Tanya and Alexei’s love story may be unusual, but there’s no doubt they’ve found their beloved half. They look at each other with complicity and hold hands to face the difficulties of life. They’ve been through a lot – unemployment, HIV, discrimination – but their love makes them stronger and keeps a smile on their tired faces.
Tanya, who’s now 45 years old, met her partner three years ago in a shelter for people living with HIV, just after she discovered her status. “Learning I had HIV was a shock for me, but Alexei and my friends helped me cope,” she says. Alexei learned he had HIV eight years ago, but he says he feels well now “thanks to antiretroviral therapy (ART)”.
“You shouldn’t think your life ends with HIV. Life continues, you just have to pull yourself together and take ART,” says 40-year-old Alexei.
Time to adapt
Alexei and Tanya came to Bishkek from the Issyk Kul region this fall after losing their seasonal job at a farm. New to the capital, they asked to spend a few weeks in the shelter for people living with HIV, financed by the UNDP / Global Fund project together with UNAIDS.
“It’s great to have this place to give us the time to adapt to the capital, find a job and a place to rent,” says Alexei. “Here they help us receive documents, get medical help, give us a roof over our head and food. I even found my beloved half in a shelter like this.” Alexei looks for Tanya’s hand under the table as she grins from ear to ear.
Like the other clients of this shelter, Tanya and Alexei are actively looking for jobs. The shelter in Bishkek reopened in July, during the peak of the Covid-19 pandemic, to house people living with HIV in difficult life situations.
“People living with HIV are a vulnerable group of the population, and they were deeply affected by the Covid-19 pandemic and the restrictions put in place. They have no protection. This crisis has been hard on everyone, but even harder on our clients. So it was really important to open this shelter,” says Yuri, a social worker. “Here at least they have a minimum of services: a place to stay, healthy food, social and psychological support, medical consultations…”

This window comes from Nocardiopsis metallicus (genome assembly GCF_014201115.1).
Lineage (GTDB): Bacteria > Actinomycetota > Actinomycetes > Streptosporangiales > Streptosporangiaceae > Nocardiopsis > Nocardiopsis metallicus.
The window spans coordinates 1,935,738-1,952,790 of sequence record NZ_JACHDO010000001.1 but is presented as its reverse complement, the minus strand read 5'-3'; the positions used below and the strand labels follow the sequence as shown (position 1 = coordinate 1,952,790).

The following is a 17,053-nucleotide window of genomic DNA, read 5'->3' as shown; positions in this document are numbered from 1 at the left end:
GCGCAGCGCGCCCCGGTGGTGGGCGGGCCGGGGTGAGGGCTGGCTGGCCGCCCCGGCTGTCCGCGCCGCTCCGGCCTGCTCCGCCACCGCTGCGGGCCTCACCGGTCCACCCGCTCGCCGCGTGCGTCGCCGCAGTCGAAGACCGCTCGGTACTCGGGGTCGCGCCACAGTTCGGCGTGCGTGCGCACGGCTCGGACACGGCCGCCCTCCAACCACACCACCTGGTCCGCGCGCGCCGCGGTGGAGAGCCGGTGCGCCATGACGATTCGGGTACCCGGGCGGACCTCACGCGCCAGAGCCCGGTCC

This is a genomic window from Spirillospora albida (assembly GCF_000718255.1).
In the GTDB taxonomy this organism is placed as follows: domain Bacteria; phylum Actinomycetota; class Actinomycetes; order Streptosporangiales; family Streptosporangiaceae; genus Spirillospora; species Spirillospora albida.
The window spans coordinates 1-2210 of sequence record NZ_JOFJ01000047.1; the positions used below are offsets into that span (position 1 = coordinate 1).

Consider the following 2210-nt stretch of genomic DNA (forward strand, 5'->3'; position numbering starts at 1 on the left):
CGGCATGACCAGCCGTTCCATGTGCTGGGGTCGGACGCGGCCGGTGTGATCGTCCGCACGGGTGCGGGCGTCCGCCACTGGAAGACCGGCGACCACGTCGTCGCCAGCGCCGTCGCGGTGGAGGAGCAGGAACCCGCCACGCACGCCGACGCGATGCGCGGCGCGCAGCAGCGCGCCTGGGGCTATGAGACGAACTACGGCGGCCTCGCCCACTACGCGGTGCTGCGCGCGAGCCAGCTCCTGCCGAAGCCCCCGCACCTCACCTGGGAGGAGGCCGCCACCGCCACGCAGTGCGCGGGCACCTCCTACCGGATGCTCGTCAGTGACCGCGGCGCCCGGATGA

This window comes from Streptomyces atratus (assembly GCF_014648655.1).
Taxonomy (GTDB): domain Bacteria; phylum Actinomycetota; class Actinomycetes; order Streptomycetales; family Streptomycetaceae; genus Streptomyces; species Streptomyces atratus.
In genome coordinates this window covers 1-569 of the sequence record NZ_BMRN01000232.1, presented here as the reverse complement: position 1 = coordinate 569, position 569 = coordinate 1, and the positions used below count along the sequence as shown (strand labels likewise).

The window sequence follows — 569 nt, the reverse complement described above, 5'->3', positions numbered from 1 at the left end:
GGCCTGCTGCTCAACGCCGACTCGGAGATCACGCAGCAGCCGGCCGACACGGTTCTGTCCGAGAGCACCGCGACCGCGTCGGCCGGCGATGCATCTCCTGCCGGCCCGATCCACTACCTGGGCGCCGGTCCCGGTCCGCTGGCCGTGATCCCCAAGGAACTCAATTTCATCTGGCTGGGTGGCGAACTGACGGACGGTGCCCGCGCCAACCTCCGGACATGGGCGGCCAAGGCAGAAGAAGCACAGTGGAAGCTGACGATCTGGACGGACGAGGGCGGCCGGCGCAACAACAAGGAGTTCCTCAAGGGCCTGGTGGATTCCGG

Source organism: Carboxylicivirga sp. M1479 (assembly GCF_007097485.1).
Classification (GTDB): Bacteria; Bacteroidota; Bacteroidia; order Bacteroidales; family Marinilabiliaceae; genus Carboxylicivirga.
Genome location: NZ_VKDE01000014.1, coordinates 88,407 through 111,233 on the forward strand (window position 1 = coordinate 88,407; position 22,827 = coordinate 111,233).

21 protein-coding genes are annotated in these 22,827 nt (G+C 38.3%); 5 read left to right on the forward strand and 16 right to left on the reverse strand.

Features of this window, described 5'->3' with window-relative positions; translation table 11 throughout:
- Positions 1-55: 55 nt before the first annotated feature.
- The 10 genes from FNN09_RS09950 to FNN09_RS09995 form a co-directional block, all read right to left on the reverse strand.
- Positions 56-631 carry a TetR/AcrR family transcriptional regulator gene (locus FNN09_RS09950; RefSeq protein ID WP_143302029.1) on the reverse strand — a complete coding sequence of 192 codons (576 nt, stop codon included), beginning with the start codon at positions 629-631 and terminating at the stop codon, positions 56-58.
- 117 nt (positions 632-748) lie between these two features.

A place to take treatment
“I wish there were more shelters like these around the country,” says Alexei. “You can’t live on the streets when you have HIV. If you’re on the streets, you have nothing to eat and you’re cold, how can you take your treatment? Some people really have nowhere to go to and no one to help them. This shelter helps us get back on our feet.”
Volodia, another client from the shelter, agrees: “There are a lot of people in need like me, but there’s not enough place in the shelter,” he says. The shelter in Bishkek has 15 beds, but social workers often add mattresses on the floor to welcome more clients. Volodia lost his arm and now has a lot of difficulties finding a job. He says: “This shelter saved me. I was just let out of jail and I had nowhere to go. If it weren’t for the shelter, I would probably be back in jail because I would have had no place to live in and no food to eat, so I would have had to steal to survive.” Volodia also started taking ART now that he lives in the shelter and he’s already seeing an improvement in his health.
On top of the material help it offers, the shelter gives clients a heartwarming place to live in where they don’t feel ashamed of their HIV status – and that’s something quite rare for people living with HIV.
Facing stigma and discrimination
“HIV doesn’t keep us from being together,” says Alexei, whose eyes shine when he looks at Tanya. “I live the same life as I did before my diagnosis. The only difference now is that it’s harder to find a job,” he admits.
Stigma and discrimination against people living with HIV bring many additional difficulties into their lives. People living with HIV sometimes have problems accessing social or medical services, finding a job, making friends or suffer from rights violations.
“I found a job as a dish cleaner in a café but the owner asked for a medical check-up. And as soon as they learned I had HIV, I got fired,” says Tanya. “It’s always almost like this. Most people don’t understand anything about HIV or how it’s transmitted. Some people are even scared of talking to me,” she sighs as her eyes fill with tears.
“I wish people would learn more about HIV and have a better, friendlier attitude towards those who have HIV,” says Alexei. “It would be easier for everyone.”